I don’t know about you, but when I start a book, I can tell pretty quickly whether I will like the writing style or not. It’s a kind of instinct: am I in good hands or not? When it came to Ray Bradbury, my instinct utterly failed me.
The first scene of Something Wicked This Way Comes was tremendous – a crackpot salesman coaxes a pair of kids into buying a spooky lightning rod. I eased back in my chair, let down my guard, and prepared to be swept away. Soon, however, I realized that something was amiss. The overheated language of the first scene, which I assumed was part of the salesman’s pitch, continued to combust long after the salesman was gone. No matter what was happening, the prose was deep purple, and the flights of fancy kept baffling and distracting me.
It could have ended there, if I was the sort of reader who gave up easily. But I’m not, as I’m sure you’re not either (exhibit one: you’re still reading this blog). So I put the volume aside, took a few deep breaths, and started over. This time, I discovered that the prose is actually not purple at all: it’s just hard. You have to read slowly and patiently, but if you do, you can follow it.
My litmus test for a flowery style is simple: can you bring it to life in your mind? A novel can be lush, fetid, practically dripping with metaphors, and still work, so long as you can follow each figurative flower to its stem and rub the pollen of truth onto your fingers (see?). Take this passage near the start of Something Wicked:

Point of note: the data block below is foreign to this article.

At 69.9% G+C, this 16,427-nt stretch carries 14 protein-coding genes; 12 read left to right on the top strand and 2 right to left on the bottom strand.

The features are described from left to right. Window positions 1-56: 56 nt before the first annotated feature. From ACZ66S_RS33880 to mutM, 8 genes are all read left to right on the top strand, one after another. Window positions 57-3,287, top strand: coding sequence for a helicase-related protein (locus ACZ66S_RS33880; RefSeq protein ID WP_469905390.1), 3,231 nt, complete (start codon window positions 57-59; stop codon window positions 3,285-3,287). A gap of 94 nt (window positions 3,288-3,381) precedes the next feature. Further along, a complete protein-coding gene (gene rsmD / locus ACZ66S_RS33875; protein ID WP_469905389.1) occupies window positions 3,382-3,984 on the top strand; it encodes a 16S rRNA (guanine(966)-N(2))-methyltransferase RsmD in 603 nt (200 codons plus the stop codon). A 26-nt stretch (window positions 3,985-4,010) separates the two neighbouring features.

It seemed when the first stroke of nine banged from the big courthouse clock all the lights were on and business humming in the shops. But by the time the last stroke of nine shook everyone’s fillings in his teeth, the barbers had yanked off the sheets, powdered the customers, trotted them forth; the druggist’s fount had stopped fizzing like a nest of snakes, the insect neons everywhere had ceased buzzing, and the vast glittering acreage of the dime store with its ten billion metal, glass and paper oddments waiting to be fished over, suddenly blacked out. Shades slithered, doors boomed, keys rattled their bones in locks, people fled with hordes of torn newspaper mice nibbling their heels.
Many details here seem absurdly puffed up. Even back in the day, I doubt that barbers “yanked off” sheets or “trotted” customers. To a reader at normal speed, “Insect”, “bones”, and “mice” would appear to refer to organic life forms, when in fact they are densely woven yet unrelated metaphors. And come to think of it, the whole choreographed scene of the small town closing up shop is a bit much, isn’t it?
So I thought at first. But read it again, this time imagining it as the lively impression of a child or adolescent, and it suddenly makes sense. Small town shops do sometimes give an impression of synchronized movement, if you (like a kid) have enough time to sit and stare and wonder if the world of the grown-ups is moving in concert, perhaps according to mysterious grown-up rules. Newspaper bits do actually move like mice, darting and shaking and twitching at the edges. The dime store, wringing a bit of cash from a grid of mostly barren plots, really does deserve the word “acreage”.
Most writers would stop to capitalize on any one of these figures, but Bradbury just tosses them off. The reader therefore has to read the book like poetry, slowly and deliberately checking every metaphor against his or her own experience.